BELTON — Security improvements at Robert Gray Army Airfield and the Killeen-Fort Hood Regional Airport are inching closer to reality.
The Bell County Commissioners on Monday approved two contracts related to the $3.1 million Defense Economic Adjustment Assistance Grant that will fund the security upgrades.
The first contract is an understanding between Bell County and Fort Hood that allows access to federal property at Fort Hood and the airfield.
The other contract is an agreement with the city of Killeen, outlining that the city will manage the project while Bell County will be the funding entity.
“We’re collecting the dollars, which we already have, and we’ll be paying those dollars out when it’s appropriate,” Bell County Judge Jon Burrows said.
Garver, an Arkansas-based engineering firm, will install the new 24-hour surveillance system at the airfield and airport. The new security system will allow soldiers to train for combat missions rather than be on the ground guarding the airfield and airport.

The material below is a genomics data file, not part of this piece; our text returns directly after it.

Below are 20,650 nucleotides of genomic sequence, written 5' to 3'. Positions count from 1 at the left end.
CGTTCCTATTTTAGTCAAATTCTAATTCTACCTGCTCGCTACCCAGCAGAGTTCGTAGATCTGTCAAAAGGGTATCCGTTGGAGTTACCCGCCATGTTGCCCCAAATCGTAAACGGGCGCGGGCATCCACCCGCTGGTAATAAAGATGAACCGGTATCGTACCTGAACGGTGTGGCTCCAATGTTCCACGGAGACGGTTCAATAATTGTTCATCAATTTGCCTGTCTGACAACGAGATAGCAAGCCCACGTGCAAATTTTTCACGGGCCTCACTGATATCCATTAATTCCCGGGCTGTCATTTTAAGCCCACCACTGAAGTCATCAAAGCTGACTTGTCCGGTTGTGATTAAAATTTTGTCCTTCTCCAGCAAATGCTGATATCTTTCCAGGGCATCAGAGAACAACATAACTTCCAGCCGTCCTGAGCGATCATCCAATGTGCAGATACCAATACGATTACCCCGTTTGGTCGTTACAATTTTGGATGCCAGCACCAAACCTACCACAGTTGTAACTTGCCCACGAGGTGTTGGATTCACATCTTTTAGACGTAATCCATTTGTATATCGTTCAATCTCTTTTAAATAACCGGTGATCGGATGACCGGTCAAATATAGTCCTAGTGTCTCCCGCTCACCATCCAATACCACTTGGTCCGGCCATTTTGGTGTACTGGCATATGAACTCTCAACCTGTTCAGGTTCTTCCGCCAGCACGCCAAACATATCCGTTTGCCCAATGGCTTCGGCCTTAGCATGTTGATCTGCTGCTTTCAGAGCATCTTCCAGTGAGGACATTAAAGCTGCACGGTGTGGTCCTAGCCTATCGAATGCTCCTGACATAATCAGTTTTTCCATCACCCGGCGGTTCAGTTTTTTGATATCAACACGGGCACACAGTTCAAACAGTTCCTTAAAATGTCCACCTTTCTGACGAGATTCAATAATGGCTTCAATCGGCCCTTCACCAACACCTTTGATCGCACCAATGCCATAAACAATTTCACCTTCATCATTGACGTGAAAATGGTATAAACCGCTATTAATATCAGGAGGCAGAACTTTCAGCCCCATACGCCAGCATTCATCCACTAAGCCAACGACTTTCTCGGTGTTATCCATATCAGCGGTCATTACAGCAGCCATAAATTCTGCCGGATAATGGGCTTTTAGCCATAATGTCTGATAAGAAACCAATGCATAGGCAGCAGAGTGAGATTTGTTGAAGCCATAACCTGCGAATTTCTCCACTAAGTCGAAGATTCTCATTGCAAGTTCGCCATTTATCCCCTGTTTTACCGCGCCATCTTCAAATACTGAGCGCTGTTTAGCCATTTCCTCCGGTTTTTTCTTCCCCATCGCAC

“Based on their track record, they’ve (Garver) come in under schedule and under budget on their last project. It’s good they’re on the project,” Commissioner John Fisher said.
Last week, the Commissioners Court unanimously approved an interlocal agreement with the city of Killeen. The Killeen City Council approved that agreement April 10.
Matthew Van Valkenburgh, the executive director of aviation at the Killeen-Fort Hood Regional Airport, told the FME News Service that designs for the project will begin next month. He said the security upgrades are exciting and the city of Killeen is ready to get started on the project.
The contract the Commissioners Court approved Monday will be considered by the Killeen City Council next week, Van Valkenburgh said.
Bell County won the grant in December. The grant is administered by the Texas Military Preparedness Commission.
The county sponsored the grant application. The county — along with the cities of Temple, Belton, Copperas Cove, Gatesville, Harker Heights and Killeen — split the cost share of the grant. Combined, the local governments spent $500,000 for the grant.
The goal of the grant is to increase the value of Fort Hood, the world’s largest military installation, so the post is less likely to be closed or reduced in size when a base realignment occurs.
The grant is expected to save more than 4 million work hours at Fort Hood annually and give a total of 5,500 security training days back to soldiers, said retired Col. Keith Sledd, the executive director of the Heart of Texas Defense Alliance and.